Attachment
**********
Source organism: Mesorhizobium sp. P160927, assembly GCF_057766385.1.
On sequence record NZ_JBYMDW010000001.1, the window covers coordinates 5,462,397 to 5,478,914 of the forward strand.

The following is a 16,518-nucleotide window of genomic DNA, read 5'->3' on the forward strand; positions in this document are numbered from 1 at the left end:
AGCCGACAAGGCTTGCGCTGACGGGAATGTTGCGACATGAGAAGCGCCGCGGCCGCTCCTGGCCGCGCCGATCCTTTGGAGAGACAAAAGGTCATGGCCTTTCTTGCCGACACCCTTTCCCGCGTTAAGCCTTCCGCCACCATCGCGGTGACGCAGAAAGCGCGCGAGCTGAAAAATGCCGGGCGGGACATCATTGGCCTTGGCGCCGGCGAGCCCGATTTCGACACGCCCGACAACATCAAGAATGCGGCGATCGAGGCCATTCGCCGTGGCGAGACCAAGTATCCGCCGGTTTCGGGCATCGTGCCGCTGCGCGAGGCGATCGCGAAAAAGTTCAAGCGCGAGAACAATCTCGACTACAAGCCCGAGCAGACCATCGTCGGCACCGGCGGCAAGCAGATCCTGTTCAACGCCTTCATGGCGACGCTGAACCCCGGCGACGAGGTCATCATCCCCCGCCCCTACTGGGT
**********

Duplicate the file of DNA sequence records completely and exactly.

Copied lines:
Source organism: Mesorhizobium sp. P160927, assembly GCF_057766385.1.
On sequence record NZ_JBYMDW010000001.1, the window covers coordinates 5,462,397 to 5,478,914 of the forward strand.

The following is a 16,518-nucleotide window of genomic DNA, read 5'->3' on the forward strand; positions in this document are numbered from 1 at the left end:
AGCCGACAAGGCTTGCGCTGACGGGAATGTTGCGACATGAGAAGCGCCGCGGCCGCTCCTGGCCGCGCCGATCCTTTGGAGAGACAAAAGGTCATGGCCTTTCTTGCCGACACCCTTTCCCGCGTTAAGCCTTCCGCCACCATCGCGGTGACGCAGAAAGCGCGCGAGCTGAAAAATGCCGGGCGGGACATCATTGGCCTTGGCGCCGGCGAGCCCGATTTCGACACGCCCGACAACATCAAGAATGCGGCGATCGAGGCCATTCGCCGTGGCGAGACCAAGTATCCGCCGGTTTCGGGCATCGTGCCGCTGCGCGAGGCGATCGCGAAAAAGTTCAAGCGCGAGAACAATCTCGACTACAAGCCCGAGCAGACCATCGTCGGCACCGGCGGCAAGCAGATCCTGTTCAACGCCTTCATGGCGACGCTGAACCCCGGCGACGAGGTCATCATCCCCCGCCCCTACTGGGT